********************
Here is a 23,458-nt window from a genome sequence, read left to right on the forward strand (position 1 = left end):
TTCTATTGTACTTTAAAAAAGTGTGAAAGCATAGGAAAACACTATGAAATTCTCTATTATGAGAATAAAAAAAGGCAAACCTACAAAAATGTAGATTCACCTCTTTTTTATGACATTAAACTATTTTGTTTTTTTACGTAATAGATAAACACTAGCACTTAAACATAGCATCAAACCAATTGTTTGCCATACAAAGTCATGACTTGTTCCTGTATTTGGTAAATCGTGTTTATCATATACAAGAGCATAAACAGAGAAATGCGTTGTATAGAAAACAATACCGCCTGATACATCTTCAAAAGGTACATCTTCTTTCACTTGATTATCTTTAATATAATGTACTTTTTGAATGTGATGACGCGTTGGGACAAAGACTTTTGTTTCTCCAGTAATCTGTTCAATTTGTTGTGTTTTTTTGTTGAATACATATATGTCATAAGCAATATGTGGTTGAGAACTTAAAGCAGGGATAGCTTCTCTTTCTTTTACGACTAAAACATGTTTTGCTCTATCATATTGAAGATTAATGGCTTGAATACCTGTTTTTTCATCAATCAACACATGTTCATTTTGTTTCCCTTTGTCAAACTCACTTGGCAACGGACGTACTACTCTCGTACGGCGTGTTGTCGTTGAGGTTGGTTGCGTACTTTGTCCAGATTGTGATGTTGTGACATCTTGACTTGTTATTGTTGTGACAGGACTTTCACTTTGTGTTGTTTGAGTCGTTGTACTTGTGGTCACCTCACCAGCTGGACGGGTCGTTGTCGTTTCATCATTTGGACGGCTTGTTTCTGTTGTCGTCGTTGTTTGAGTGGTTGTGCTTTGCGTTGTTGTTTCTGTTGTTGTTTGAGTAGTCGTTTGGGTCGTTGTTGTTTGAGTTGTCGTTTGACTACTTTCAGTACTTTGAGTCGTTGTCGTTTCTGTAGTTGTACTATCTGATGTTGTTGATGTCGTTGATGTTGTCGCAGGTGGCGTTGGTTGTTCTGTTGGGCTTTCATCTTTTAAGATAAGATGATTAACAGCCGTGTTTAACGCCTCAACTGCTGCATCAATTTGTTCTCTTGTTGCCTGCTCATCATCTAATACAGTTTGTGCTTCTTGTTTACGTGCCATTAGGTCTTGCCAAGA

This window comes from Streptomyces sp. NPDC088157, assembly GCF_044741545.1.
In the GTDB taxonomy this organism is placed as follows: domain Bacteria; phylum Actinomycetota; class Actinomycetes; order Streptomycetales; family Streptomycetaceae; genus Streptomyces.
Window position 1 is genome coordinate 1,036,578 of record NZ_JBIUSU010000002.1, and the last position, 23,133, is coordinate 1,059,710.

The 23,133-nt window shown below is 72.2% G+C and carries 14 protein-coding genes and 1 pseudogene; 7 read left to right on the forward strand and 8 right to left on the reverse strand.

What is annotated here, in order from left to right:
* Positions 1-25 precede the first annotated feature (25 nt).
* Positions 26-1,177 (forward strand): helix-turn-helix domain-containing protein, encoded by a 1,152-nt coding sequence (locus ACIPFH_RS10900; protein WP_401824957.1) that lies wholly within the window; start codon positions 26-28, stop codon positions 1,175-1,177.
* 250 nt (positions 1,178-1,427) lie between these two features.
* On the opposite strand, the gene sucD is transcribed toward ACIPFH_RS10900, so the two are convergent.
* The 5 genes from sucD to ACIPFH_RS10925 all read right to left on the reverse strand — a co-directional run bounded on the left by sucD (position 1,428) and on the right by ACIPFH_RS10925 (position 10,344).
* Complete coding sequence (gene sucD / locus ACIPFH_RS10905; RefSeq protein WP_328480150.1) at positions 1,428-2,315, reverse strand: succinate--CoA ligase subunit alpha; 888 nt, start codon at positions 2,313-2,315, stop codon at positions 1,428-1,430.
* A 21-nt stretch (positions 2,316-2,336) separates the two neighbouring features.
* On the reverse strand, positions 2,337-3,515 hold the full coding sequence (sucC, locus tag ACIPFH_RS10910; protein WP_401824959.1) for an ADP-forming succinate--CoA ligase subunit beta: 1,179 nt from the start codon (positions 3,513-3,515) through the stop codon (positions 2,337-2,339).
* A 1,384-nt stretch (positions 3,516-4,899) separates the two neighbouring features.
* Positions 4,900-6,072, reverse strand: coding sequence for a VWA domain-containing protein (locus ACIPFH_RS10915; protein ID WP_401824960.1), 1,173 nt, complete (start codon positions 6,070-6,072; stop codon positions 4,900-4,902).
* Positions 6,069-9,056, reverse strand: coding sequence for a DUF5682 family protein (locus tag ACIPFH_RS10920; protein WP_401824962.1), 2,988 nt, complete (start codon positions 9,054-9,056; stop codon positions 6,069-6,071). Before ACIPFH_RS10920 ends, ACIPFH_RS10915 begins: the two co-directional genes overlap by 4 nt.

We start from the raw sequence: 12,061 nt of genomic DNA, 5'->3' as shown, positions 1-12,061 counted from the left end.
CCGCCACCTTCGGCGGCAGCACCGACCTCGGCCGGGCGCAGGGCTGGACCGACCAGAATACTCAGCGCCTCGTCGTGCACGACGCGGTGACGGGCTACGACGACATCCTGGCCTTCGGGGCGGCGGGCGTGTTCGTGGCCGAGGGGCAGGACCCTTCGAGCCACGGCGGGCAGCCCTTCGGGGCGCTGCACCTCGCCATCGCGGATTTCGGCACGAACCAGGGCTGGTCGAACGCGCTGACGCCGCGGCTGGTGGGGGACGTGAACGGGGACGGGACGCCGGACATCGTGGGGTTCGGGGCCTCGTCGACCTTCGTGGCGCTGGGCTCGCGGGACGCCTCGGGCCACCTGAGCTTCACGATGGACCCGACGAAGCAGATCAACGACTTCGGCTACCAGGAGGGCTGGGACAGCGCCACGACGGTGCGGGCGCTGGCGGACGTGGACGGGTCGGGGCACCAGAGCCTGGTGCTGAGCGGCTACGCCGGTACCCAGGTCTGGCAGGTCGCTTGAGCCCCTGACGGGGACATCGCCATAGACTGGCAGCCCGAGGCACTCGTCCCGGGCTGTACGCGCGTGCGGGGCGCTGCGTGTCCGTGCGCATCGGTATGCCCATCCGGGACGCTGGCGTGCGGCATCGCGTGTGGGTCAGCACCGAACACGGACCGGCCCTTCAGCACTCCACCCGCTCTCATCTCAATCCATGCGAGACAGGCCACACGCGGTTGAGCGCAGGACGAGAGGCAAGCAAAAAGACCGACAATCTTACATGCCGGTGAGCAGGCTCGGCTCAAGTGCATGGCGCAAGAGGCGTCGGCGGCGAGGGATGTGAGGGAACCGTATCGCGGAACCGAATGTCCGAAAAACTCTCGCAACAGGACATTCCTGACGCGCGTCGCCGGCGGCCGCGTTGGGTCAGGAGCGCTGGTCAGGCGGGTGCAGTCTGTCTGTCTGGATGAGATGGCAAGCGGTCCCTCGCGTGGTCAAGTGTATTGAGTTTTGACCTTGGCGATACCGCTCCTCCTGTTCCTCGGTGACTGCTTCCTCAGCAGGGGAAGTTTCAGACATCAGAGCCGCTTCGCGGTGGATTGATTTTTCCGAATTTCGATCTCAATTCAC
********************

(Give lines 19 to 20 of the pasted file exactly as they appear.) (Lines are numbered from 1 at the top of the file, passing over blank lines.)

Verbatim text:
We start from the raw sequence: 12,061 nt of genomic DNA, 5'->3' as shown, positions 1-12,061 counted from the left end.
CCGCCACCTTCGGCGGCAGCACCGACCTCGGCCGGGCGCAGGGCTGGACCGACCAGAATACTCAGCGCCTCGTCGTGCACGACGCGGTGACGGGCTACGACGACATCCTGGCCTTCGGGGCGGCGGGCGTGTTCGTGGCCGAGGGGCAGGACCCTTCGAGCCACGGCGGGCAGCCCTTCGGGGCGCTGCACCTCGCCATCGCGGATTTCGGCACGAACCAGGGCTGGTCGAACGCGCTGACGCCGCGGCTGGTGGGGGACGTGAACGGGGACGGGACGCCGGACATCGTGGGGTTCGGGGCCTCGTCGACCTTCGTGGCGCTGGGCTCGCGGGACGCCTCGGGCCACCTGAGCTTCACGATGGACCCGACGAAGCAGATCAACGACTTCGGCTACCAGGAGGGCTGGGACAGCGCCACGACGGTGCGGGCGCTGGCGGACGTGGACGGGTCGGGGCACCAGAGCCTGGTGCTGAGCGGCTACGCCGGTACCCAGGTCTGGCAGGTCGCTTGAGCCCCTGACGGGGACATCGCCATAGACTGGCAGCCCGAGGCACTCGTCCCGGGCTGTACGCGCGTGCGGGGCGCTGCGTGTCCGTGCGCATCGGTATGCCCATCCGGGACGCTGGCGTGCGGCATCGCGTGTGGGTCAGCACCGAACACGGACCGGCCCTTCAGCACTCCACCCGCTCTCATCTCAATCCATGCGAGACAGGCCACACGCGGTTGAGCGCAGGACGAGAGGCAAGCAAAAAGACCGACAATCTTACATGCCGGTGAGCAGGCTCGGCTCAAGTGCATGGCGCAAGAGGCGTCGGCGGCGAGGGATGTGAGGGAACCGTATCGCGGAACCGAATGTCCGAAAAACTCTCGCAACAGGACATTCCTGACGCGCGTCGCCGGCGGCCGCGTTGGGTCAGGAGCGCTGGTCAGGCGGGTGCAGTCTGTCTGTCTGGATGAGATGGCAAGCGGTCCCTCGCGTGGTCAAGTGTATTGAGTTTTGACCTTGGCGATACCGCTCCTCCTGTTCCTCGGTGACTGCTTCCTCAGCAGGGGAAGTTTCAGACATCAGAGCCGCTTCGCGGTGGATTGATTTTTCCGAATTTCGATCTCAATTCAC